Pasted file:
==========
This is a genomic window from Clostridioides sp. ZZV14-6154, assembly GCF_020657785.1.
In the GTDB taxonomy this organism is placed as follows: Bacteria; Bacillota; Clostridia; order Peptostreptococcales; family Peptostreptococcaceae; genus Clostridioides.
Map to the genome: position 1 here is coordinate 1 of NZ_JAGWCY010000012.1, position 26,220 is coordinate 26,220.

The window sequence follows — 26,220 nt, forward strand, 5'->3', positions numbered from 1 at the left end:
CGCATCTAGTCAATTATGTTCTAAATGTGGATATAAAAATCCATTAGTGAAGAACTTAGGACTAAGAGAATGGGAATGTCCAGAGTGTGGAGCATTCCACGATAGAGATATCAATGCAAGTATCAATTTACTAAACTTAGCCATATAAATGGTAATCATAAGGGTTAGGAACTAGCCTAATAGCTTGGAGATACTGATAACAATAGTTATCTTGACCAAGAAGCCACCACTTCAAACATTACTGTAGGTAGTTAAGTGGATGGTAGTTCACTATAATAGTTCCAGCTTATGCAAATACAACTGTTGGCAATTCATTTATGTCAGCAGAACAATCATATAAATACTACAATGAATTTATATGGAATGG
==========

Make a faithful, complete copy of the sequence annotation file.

This is a genomic window from Clostridioides sp. ZZV14-6154, assembly GCF_020657785.1.
In the GTDB taxonomy this organism is placed as follows: Bacteria; Bacillota; Clostridia; order Peptostreptococcales; family Peptostreptococcaceae; genus Clostridioides.
Map to the genome: position 1 here is coordinate 1 of NZ_JAGWCY010000012.1, position 26,220 is coordinate 26,220.

The window sequence follows — 26,220 nt, forward strand, 5'->3', positions numbered from 1 at the left end:
CGCATCTAGTCAATTATGTTCTAAATGTGGATATAAAAATCCATTAGTGAAGAACTTAGGACTAAGAGAATGGGAATGTCCAGAGTGTGGAGCATTCCACGATAGAGATATCAATGCAAGTATCAATTTACTAAACTTAGCCATATAAATGGTAATCATAAGGGTTAGGAACTAGCCTAATAGCTTGGAGATACTGATAACAATAGTTATCTTGACCAAGAAGCCACCACTTCAAACATTACTGTAGGTAGTTAAGTGGATGGTAGTTCACTATAATAGTTCCAGCTTATGCAAATACAACTGTTGGCAATTCATTTATGTCAGCAGAACAATCATATAAATACTACAATGAATTTATATGGAATGG